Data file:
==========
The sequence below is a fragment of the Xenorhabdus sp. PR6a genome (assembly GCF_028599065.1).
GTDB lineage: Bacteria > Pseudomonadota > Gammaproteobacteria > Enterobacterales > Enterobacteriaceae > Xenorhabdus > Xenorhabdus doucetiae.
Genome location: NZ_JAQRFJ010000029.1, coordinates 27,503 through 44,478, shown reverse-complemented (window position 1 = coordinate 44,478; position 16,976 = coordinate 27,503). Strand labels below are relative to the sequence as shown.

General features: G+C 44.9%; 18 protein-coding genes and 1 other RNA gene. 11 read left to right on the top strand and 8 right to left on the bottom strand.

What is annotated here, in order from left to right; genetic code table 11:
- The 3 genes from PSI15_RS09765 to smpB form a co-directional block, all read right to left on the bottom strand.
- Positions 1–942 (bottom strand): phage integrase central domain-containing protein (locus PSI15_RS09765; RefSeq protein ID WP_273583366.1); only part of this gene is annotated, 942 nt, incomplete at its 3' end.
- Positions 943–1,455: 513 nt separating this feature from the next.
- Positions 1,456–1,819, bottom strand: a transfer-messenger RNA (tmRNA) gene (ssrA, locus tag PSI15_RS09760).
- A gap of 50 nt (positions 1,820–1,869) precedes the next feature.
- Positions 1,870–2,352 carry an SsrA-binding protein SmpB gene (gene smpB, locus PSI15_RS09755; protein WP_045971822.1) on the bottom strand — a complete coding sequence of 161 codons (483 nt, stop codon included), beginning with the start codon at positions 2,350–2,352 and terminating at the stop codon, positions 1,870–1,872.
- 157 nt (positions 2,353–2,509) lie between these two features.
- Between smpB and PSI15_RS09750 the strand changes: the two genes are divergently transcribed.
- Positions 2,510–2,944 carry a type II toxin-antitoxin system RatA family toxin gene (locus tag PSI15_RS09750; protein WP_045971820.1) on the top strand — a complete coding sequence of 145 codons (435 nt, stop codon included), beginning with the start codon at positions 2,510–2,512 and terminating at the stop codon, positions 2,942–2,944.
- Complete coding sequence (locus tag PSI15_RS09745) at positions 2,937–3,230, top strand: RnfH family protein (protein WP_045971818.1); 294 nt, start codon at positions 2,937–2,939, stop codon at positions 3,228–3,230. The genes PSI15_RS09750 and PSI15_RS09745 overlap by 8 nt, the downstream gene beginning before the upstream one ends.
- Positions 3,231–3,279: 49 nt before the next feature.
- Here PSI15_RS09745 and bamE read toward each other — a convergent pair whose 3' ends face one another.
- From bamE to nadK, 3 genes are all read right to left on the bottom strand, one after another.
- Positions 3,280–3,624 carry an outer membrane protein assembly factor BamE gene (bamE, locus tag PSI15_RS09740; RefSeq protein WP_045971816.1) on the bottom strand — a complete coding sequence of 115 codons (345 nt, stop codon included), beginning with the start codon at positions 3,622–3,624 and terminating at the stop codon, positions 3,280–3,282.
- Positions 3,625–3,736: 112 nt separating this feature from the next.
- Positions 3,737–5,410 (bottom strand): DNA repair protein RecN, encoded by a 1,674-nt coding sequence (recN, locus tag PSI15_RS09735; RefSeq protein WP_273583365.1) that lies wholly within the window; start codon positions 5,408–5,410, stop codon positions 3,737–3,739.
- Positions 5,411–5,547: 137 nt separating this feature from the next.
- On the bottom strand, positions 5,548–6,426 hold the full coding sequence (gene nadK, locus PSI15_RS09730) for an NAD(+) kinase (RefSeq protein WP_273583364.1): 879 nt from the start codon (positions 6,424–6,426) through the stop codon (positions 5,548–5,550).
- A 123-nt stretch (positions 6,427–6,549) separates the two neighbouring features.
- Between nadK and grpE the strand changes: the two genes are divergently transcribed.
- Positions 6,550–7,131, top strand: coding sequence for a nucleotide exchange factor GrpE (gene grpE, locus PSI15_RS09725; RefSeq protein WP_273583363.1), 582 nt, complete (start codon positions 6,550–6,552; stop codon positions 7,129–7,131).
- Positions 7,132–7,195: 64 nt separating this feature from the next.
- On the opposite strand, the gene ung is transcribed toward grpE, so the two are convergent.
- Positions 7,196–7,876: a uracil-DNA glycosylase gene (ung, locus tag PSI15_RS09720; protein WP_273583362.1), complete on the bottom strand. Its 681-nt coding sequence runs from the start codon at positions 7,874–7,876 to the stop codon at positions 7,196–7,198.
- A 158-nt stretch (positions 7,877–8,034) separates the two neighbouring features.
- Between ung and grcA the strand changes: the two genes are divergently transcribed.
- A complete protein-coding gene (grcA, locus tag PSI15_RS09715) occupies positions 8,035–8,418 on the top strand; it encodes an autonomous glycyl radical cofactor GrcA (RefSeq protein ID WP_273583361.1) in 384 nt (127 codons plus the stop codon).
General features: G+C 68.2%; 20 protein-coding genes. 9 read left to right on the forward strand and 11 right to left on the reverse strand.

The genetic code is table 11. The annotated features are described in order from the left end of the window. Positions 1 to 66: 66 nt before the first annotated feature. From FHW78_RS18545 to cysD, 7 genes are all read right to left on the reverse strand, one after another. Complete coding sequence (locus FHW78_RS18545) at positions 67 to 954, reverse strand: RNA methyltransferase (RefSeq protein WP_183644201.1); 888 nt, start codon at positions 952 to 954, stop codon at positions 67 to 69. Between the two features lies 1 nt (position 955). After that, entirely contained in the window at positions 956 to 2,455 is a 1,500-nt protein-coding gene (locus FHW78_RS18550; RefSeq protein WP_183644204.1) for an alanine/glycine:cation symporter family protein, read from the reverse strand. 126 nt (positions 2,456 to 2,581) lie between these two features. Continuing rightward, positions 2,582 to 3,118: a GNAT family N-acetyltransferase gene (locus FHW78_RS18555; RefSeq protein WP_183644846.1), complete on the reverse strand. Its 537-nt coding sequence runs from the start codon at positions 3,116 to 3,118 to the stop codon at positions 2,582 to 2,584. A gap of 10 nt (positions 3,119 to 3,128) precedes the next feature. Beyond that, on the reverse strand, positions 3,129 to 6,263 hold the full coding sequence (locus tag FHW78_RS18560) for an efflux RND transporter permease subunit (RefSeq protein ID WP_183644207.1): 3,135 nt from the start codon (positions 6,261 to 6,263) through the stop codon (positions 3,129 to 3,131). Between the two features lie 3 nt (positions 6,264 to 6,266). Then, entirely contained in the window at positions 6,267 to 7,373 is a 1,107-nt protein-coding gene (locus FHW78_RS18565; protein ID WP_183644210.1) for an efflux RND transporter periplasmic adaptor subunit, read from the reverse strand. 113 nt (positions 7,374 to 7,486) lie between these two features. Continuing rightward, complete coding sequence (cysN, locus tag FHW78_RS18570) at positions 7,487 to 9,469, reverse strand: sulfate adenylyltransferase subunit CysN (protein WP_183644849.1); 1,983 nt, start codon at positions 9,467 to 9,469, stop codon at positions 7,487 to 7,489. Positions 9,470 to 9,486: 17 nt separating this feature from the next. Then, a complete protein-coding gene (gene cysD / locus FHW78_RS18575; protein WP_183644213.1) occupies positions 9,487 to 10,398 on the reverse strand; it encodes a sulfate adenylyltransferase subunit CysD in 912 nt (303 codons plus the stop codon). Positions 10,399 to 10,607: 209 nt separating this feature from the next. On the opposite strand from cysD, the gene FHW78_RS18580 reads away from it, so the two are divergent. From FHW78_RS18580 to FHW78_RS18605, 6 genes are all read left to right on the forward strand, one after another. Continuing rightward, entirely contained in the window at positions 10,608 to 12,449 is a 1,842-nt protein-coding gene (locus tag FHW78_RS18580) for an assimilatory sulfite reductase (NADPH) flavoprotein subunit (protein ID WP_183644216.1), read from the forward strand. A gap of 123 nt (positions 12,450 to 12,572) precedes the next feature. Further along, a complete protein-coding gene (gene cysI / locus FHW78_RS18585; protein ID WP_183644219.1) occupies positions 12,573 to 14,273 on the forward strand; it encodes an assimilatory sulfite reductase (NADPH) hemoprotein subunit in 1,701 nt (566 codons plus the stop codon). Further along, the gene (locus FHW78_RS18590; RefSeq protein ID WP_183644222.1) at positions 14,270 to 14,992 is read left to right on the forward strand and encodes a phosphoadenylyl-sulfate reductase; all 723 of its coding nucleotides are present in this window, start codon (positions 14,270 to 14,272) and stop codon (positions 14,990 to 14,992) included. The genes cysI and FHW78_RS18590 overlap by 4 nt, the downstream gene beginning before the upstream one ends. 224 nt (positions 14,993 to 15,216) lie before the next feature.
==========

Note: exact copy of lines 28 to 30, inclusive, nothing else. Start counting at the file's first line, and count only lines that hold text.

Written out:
- On the opposite strand, the gene ung is transcribed toward grpE, so the two are convergent.
- Positions 7,196–7,876: a uracil-DNA glycosylase gene (ung, locus tag PSI15_RS09720; protein WP_273583362.1), complete on the bottom strand. Its 681-nt coding sequence runs from the start codon at positions 7,874–7,876 to the stop codon at positions 7,196–7,198.
- A 158-nt stretch (positions 7,877–8,034) separates the two neighbouring features.